What a character Kylie Tennant was. Her strength and distinctiveness leap out from the pages of Jane Grant’s biography, right from the opening where she walks 500 miles at age twenty during the Depression to visit her university friend Lewis Rodd. Impulsively, they marry.
Born in 1912, she was the same age as Patrick White but Grant draws a line from her fiction to that of an earlier generation’s more documentary, realist approach, including Katharine Susannah Prichard. Despite a dislike of interiority in fiction, Tennant managed to fall out with KSP but remain friends with Patrick White, the latter a particular achievement.
Grant quotes a wonderful unpublished reflection on life writing by Tennant:
It saddens me that there is this present craze for autobiography. When a writer gets old and his creative faculty is impaired all people can do is urge him to write autobiography. Don’t they trust you any more? God knows I don’t want to take the bread out of the mouths of some future young writer who might get a grant for writing my biography – doing a great deal of research and grubbing out old letters that say nothing except: ‘It’s damned hot here but we might get some rain.’ (127)
On display are Tennant’s humour as well as her understanding of biography – she wrote one herself, on Labor leader Doc Evatt. Writing a biography does involve much reading of weather and apologies for late replies and unremarkable comments on books being read or visitors staying. Yet every piece of information is the piece of a puzzle and sometimes mundane details reveal important things. Not to mention the obvious glint of gold between the banalities and the pleasure of being in the dead subject’s company.
There’s an increasing recognition of the thankless support role women have played in the lives of male authors – editing and typing particularly. But in this case the roles were reversed, and Rodd did much to help Tennant’s literary career. He wasn’t easy to live with though, suffering severe depression and making many suicide attempts. In the most horrific moment of the biography, he lost an arm and a foot to a train in his final unsuccessful attempt. He was, like me, a pacifist Christian socialist.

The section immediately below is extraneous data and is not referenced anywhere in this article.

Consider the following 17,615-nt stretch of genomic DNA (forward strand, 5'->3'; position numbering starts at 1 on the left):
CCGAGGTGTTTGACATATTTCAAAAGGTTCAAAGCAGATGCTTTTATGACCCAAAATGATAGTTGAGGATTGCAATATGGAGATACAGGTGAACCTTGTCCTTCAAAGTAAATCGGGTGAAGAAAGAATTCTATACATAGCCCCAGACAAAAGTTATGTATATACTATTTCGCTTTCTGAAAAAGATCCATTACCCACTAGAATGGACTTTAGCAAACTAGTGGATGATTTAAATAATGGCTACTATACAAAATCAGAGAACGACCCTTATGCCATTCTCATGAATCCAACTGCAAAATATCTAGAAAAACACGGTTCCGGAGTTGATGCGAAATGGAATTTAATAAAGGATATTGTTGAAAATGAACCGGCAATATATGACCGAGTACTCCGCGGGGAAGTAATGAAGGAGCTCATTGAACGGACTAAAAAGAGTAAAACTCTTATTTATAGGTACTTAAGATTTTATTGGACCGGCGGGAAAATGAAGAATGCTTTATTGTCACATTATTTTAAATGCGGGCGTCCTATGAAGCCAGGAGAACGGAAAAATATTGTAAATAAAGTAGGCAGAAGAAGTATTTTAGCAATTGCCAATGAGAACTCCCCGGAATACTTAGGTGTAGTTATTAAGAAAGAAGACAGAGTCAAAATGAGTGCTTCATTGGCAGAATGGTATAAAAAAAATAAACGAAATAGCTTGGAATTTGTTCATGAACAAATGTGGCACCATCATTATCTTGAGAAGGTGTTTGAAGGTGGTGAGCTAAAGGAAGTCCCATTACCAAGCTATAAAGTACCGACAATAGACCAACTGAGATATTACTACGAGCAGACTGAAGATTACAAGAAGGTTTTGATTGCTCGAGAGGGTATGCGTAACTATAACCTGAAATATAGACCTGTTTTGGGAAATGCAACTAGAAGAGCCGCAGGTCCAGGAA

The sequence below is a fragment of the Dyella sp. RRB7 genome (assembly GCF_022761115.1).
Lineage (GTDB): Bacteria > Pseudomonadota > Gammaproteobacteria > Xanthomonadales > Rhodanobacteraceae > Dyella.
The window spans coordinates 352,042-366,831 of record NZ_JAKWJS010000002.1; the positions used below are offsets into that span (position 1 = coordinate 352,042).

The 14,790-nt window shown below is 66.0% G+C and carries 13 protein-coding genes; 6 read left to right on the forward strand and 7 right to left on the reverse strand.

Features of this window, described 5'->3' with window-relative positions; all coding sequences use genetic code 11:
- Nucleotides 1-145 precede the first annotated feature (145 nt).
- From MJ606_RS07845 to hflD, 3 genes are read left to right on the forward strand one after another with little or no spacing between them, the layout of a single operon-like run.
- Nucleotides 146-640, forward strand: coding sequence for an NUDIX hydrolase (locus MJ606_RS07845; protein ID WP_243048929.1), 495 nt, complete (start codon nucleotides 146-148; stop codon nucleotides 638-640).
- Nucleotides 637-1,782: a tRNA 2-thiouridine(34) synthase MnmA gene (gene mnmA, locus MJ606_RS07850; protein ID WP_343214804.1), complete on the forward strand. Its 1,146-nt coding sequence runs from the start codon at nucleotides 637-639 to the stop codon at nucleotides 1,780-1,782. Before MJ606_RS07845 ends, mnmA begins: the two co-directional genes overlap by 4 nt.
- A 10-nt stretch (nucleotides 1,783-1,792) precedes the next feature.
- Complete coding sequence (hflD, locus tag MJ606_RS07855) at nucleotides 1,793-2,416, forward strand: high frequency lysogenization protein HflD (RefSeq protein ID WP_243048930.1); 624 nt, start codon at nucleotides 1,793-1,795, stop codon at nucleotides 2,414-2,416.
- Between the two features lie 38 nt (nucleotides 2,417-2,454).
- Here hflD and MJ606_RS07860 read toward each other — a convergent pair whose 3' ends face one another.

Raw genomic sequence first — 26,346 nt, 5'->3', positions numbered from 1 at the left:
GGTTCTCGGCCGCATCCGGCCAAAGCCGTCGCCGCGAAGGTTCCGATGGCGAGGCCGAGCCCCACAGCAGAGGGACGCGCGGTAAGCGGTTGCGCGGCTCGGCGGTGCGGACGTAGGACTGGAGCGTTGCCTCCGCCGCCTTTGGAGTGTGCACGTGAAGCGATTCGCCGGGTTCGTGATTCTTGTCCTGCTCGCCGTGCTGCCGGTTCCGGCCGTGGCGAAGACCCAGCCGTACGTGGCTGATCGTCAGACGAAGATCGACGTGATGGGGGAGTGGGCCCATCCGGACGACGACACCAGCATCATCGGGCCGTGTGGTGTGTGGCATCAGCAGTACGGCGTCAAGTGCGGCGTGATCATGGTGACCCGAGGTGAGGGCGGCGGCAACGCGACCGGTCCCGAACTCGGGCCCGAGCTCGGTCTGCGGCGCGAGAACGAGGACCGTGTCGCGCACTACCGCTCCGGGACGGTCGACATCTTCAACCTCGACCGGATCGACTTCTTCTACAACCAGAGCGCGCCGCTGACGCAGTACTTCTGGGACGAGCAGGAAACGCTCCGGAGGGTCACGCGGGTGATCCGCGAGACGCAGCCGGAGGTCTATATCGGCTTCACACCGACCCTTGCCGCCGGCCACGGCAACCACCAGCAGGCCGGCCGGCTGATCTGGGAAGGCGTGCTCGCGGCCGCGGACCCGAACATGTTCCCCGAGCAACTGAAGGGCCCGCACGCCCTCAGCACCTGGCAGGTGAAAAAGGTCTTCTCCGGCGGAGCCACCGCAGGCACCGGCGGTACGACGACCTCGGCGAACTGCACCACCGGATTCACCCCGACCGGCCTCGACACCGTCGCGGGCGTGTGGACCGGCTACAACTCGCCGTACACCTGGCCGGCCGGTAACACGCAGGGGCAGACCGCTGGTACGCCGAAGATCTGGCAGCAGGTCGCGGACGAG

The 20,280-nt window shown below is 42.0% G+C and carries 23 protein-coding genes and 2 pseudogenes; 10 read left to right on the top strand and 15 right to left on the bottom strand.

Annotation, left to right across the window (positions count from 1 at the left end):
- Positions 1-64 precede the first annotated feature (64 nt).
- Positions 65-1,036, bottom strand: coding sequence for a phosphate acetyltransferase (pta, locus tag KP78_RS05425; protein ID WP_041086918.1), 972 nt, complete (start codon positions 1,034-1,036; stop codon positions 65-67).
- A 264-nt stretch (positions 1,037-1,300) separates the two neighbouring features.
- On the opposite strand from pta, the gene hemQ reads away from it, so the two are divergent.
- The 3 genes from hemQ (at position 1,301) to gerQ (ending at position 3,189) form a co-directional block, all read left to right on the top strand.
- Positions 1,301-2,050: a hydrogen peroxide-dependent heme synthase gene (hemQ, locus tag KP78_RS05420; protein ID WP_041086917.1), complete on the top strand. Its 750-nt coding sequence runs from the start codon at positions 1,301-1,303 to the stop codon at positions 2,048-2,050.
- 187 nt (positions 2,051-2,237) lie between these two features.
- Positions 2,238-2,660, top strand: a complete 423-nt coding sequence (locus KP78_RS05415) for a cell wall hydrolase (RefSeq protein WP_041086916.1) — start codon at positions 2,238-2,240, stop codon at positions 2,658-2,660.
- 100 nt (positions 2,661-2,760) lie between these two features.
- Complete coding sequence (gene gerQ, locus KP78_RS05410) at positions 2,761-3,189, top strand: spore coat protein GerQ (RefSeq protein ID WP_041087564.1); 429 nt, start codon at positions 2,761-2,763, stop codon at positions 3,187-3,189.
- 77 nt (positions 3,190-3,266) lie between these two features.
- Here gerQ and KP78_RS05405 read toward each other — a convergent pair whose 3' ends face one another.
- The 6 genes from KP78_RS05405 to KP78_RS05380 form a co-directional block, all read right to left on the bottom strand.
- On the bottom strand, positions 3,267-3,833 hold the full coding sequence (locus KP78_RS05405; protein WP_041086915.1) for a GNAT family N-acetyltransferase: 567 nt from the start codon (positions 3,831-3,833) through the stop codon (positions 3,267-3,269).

As Lisa of ANZ Litlovers has noted before me in her excellent review, in 2006 this was the second in NLA Publishing ‘Australian Lives’ series; sadly, it seems to have been the last. At 129 pages of narrative and around 30,000 words – similar to the Quarterly Essay – the concept seems a wonderful one to me. The great gaps in Australian biography – beyond the superb capsule biographies of the Australian Dictionary of Biography – might be filled. A biographer might hope to produce one in a year; a reader might hope to read one in a day. I would like to know the story of the discontinued series – were other titles commissioned? Were sales not high enough? If not, why not? I’ve heard several writers tell me about how hard it is to sell a novella to a publisher and I’m sure it applies to ‘biographettes’ too. (What would be a good term for novella-length biographies?) I’m sure that with the right writing and the right marketing, readers would embrace shorter books.
Reflecting on the film The Imitation Game a couple of years ago, I wrote about the potential of the biopic as a model for a new kind of biography:
Biopics have much to offer the biographer in methodological possibility. Surely there are other readers like me who want to read biography for interest, but not generally the comprehensive brick. We should look to biopics for inspiration for a form of biography which is not simply a condensed brick, but a more Stracheyean form. Perhaps a central drama in a subject’s life, intertwined with subplots from past and future points. There would be a suggestion of the whole, without the detail of the whole. It would be the length of a shortish novel, two to three hundred pages. It need not take on the biopic’s creative sins – the amalgamated characters, the invented dialogue – but rely on the best tradition of biographical storytelling without being shackled by comprehensiveness. It would not replace the comprehensive biography, which needs to be written, but it would supplement it so well, perhaps revitalise biography as a readers’ genre and as an art form.
I would still like to try that, even though I’ve made a different decision for the Katharine Susannah Prichard biography. (Covering her life in three books of three hundred pages, is the idea.) In the Tennant biography, Grant has covered her whole life in 129 pages of text. Inevitably there is much action and summary, little pause and limited detail and analysis. Yet it is a real achievement by Grant that in these constraints she’s written a highly engaging biography. The tone is assured and intelligent while never awkward or overly-technical. Tennant’s life is so interesting it deserves more biographical treatments, but this is a worthy one.